Have done 13000 km in 6 months on the original tyres with average indicated fuel economy of 25 km/l.
The kicker...
Changed to a set of 50/50 Dunlop Trailmax Mission tyres in sizes 110/80-19 and 150/70-17.
This relates to the front being slightly smaller but 10% wider, with the rear being 0.3% larger in diameter and 15.4% wider.
Right off the bat the bike lost a lot of power, I can no longer just accelerate from 50km/h in 6th gear and have to use a lot more throttle to get going in any gear.
With standard tyres, speedo was overreading by 6km/h at 120km/h, now only 2km/h.
Indicated fuel consumption went down to average of 23.9 km/l.
What boggles my mind is how anybody comes to the conclusion that going to a 15 tooth sprocket would improve anything concerning driveability, power and fuel consumption on this bike!
Just changing the tyre size and tread pattern, dramatically changed the driving characteristics of the VX completely.
Where previously I could basically leave it in top gear, now I have to wring it’s neck and change gears more frequently to get going.
Short of it, leave the bike as is, it works best all round with standard gearing and standard tyre size.
Still think it’s an awesome machine!


Sent from my iPhone using Tapatalk
 

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Discussion Starter #32
I personally do not see much difference with 15T sprocket in terms of driveability, as the bike is geared really low. I would leave it 14T if riding on dirt, but as I use it only for highways, when riding 130km with 15T, the rpm is lower and hence the bike is more relaxed and naturally consumes a bit less fuel.
 

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There are so many factors that go into fuel economy. Aerodynamics, road surface, tires, rider input into throttle and brake, varying engine speeds, stop and go, and so on.

My big Harley Road glide (designed in a wind tunnel) gets 50 mpg riding the same roads that I got 50 mpg with the versys 650.

My aerodynamic Triumph Trophy SE 1250 got 60 mpg on the same roads.

My very non aerodynamic Vulcan Voyager 1700 got 40 mpg.

My Royal Enfield Himalayan, 75 mpg.

Now increase speeds to interstate speeds and they all drop some, because they are working harder in either engine revs or aerodynamic drag. That is except for the Triumph Trophy. That was one amazing motorcycle that I probably shouldn't have parted with.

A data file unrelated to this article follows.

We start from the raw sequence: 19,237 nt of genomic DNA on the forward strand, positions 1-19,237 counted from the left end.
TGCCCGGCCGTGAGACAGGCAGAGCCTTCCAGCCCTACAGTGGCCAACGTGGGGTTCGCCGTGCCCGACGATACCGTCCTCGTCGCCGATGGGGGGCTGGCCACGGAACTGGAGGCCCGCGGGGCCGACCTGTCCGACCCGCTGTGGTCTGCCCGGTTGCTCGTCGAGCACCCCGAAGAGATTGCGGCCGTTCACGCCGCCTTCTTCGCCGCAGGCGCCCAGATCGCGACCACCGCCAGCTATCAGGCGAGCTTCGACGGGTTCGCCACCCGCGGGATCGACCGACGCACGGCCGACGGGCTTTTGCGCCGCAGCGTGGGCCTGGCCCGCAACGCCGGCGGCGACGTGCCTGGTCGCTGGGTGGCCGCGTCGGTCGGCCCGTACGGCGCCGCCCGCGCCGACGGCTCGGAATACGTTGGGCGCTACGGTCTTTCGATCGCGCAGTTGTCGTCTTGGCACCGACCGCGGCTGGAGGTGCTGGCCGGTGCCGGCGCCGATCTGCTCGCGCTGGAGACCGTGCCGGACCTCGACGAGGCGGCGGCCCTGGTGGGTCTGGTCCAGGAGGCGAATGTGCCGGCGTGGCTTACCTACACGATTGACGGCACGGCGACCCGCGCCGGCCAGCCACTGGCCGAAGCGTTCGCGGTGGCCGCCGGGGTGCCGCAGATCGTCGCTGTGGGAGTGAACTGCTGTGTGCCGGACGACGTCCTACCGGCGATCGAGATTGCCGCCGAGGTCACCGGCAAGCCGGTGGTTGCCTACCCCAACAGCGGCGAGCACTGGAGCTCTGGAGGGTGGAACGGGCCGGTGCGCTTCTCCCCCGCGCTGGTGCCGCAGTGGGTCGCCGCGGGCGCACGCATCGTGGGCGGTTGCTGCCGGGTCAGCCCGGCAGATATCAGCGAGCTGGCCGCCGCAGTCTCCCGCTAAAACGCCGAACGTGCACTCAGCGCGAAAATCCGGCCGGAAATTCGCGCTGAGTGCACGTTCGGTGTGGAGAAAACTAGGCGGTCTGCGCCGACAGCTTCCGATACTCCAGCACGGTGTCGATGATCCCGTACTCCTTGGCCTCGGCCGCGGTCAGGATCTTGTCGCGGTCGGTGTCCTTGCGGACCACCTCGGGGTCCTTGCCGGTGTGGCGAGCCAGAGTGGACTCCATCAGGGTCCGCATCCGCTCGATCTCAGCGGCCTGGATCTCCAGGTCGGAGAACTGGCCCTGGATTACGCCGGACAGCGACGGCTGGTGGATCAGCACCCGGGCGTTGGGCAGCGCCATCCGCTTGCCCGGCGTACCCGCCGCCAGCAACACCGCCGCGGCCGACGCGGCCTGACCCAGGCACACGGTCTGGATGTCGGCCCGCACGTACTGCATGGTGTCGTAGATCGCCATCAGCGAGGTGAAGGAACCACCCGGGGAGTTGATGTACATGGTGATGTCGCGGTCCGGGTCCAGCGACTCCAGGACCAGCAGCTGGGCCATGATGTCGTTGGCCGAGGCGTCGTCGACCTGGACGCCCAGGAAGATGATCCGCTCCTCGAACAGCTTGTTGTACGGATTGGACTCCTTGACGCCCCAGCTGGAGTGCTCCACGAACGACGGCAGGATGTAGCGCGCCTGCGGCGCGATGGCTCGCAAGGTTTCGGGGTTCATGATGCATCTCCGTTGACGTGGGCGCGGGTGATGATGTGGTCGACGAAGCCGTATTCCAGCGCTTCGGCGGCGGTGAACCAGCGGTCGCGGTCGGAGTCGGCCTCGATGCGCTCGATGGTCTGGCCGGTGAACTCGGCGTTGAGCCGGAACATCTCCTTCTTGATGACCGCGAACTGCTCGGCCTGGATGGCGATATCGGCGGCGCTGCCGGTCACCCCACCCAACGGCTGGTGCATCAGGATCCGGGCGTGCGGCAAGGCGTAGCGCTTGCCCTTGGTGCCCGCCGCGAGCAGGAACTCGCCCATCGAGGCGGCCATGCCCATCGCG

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I think that the only things that are accurate on the display of the dashboard, are speed (if you did not change the gearing), rpm, the number of km covered, (maybe the engine temperature), and time :). if the manufacturer cannot figure out how to indicate precisely the fuel level, most of the other averages will be at most just approximate.
The gearing doesn't effect the speedometer and the fuel consumption isn't based on the amount of fuel in the tank.
 

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I drive 120km per day commuting, which includes mountain passes, rural area and open road.
Average speed 100km/h, with probably 50% at 120 to 130 km/h.
Have done 13000 km in 6 months on the original tyres with average indicated fuel economy of 25 km/l.
The kicker...
Changed to a set of 50/50 Dunlop Trailmax Mission tyres in sizes 110/80-19 and 150/70-17.
This relates to the front being slightly smaller but 10% wider, with the rear being 0.3% larger in diameter and 15.4% wider.
Right off the bat the bike lost a lot of power, I can no longer just accelerate from 50km/h in 6th gear and have to use a lot more throttle to get going in any gear.
With standard tyres, speedo was overreading by 6km/h at 120km/h, now only 2km/h.
Indicated fuel consumption went down to average of 23.9 km/l.